T.A. Calls For Interagency Traffic Safety Task Force at City Council Hearing
The City Council is holding a first-of-its-kind hearing on NYPD crash investigations today, a joint effort of the transportation and public safety committees. Based on the early reports via Twitter, it sounds like council members are holding NYPD’s feet to the fire for failing to investigate serious crashes and letting motorists off the hook for the harm they cause.
Streetsblog’s Brad Aaron will be filing a full report on the hearing later on. In the meantime, here are two pieces of testimony Streetsblog received in advance of the hearing, from Transportation Alternatives Executive Director Paul Steely White and from Steve Vaccaro, the attorney for the family of slain cyclist Mathieu Lefevre. The two statements give a sense of what street safety advocates are hoping to see come out of the hearing.
Good morning, Chair Vacca, Chair Vallone and Members of the City Council Transportation and Public Safety Committees. Thank you for convening this very important hearing.
The New York City Police Department is among the most sophisticated law enforcement operations in the country. It’s the sixth largest standing army in the world, it has officers stationed in scores of foreign nations and it can shoot down small aircraft. The question for us today is if its officers can do more to keep New Yorkers safe on our own streets and deter drivers from killing hundreds and injuring thousands of innocent people every year?
Today’s hearing is certainly timely. In a short amount of time, the Council has exposed profound and systemic flaws in the New York City Police Department’s efforts to prevent crashes and in their crash investigation practices. Even though these deficiencies are rooted in the Police Department’s policies, simple amendments to Departmental policy won’t resolve them. We need a deliberate, thorough response; we need a Task Force charged with making recommendations and the power to implement them.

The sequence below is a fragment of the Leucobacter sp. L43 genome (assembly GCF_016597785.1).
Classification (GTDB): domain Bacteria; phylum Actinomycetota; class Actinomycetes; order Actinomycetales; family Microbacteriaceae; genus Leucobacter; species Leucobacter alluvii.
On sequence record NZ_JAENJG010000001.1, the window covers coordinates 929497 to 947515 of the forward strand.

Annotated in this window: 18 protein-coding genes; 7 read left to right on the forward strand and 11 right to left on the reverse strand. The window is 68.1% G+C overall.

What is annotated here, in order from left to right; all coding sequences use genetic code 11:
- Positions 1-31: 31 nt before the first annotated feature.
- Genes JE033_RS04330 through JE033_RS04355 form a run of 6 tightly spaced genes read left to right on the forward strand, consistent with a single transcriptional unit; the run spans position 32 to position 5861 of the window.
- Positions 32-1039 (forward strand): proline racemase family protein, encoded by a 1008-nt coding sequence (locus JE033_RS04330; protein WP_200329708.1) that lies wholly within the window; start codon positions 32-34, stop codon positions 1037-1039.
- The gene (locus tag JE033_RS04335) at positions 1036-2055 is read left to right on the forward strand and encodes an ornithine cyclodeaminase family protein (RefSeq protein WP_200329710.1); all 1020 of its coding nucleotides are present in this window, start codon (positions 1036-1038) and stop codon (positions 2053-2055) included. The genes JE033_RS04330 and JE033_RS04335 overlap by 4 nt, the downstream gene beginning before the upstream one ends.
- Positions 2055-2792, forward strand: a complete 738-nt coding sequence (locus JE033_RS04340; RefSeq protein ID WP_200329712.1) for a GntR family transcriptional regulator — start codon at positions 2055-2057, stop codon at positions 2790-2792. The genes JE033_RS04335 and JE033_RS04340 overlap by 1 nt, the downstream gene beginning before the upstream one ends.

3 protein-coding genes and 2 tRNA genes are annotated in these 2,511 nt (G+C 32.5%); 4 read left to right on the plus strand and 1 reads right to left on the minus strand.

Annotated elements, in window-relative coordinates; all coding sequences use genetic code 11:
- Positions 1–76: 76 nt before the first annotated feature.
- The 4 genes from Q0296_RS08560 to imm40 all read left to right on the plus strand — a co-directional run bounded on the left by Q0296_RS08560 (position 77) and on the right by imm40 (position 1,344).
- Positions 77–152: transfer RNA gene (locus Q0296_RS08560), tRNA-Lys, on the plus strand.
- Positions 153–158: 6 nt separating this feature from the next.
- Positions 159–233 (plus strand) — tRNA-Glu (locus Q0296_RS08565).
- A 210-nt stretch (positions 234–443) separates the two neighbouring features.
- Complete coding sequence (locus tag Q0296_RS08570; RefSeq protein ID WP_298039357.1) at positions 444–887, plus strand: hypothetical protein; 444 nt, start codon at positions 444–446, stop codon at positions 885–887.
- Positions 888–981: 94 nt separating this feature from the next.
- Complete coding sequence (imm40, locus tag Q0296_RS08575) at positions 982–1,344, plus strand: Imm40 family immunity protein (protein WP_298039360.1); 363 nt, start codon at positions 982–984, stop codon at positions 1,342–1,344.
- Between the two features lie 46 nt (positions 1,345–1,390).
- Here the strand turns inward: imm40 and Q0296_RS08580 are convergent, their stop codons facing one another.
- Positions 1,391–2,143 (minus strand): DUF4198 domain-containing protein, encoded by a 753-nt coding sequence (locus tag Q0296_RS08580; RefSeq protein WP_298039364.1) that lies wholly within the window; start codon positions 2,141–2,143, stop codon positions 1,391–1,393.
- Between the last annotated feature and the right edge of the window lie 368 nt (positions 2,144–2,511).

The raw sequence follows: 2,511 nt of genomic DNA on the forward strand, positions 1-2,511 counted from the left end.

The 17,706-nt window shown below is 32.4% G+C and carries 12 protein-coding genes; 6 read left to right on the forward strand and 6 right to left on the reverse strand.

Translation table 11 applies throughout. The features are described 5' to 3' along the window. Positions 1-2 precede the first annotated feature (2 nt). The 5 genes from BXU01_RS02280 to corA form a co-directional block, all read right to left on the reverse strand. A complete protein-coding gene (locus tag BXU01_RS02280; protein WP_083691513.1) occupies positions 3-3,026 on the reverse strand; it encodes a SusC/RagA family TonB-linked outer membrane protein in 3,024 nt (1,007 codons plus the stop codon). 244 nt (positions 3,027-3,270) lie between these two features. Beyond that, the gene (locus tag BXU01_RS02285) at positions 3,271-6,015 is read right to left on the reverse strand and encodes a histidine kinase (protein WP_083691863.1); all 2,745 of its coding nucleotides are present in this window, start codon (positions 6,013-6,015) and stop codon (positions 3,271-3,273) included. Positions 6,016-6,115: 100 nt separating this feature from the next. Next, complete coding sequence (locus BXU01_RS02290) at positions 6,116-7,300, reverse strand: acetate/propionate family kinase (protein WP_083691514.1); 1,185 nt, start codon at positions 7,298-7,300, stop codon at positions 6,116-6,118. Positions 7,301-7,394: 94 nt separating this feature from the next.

Everyone in this city has the right to travel safely. No one should go out their front door and expect anything less than to arrive at their destination alive. For this reason, crash prevention must be a top priority of the Police Department. Through rigorous investigations and data-driven enforcement, all crashes are preventable.
Dangerous driving is a public health and public safety crisis in New York City and the NYPD has the power to stop it. Between 2001 and 2010, 1,745 pedestrians and bicyclists have been killed in New York City traffic and 142,485 have been injured. As long as the default response to a motor vehicle crash is ?accidents happen,? the behaviors that are killing and injuring people will continue. Every year, New York State’s Department of Motor Vehicles compiles a list of crashes which occurred during the previous year, and also reports the causes of those crashes. We have analyzed that report, and found that over 60% of crashes which injure or kill pedestrians and bicyclists in New York City were caused by drivers who are violating the law – either they were speeding, driving while distracted, failing to yield, and so on. It is not an ?accident? when a pedestrian is struck by a speeding motorist; these crashes are preventable.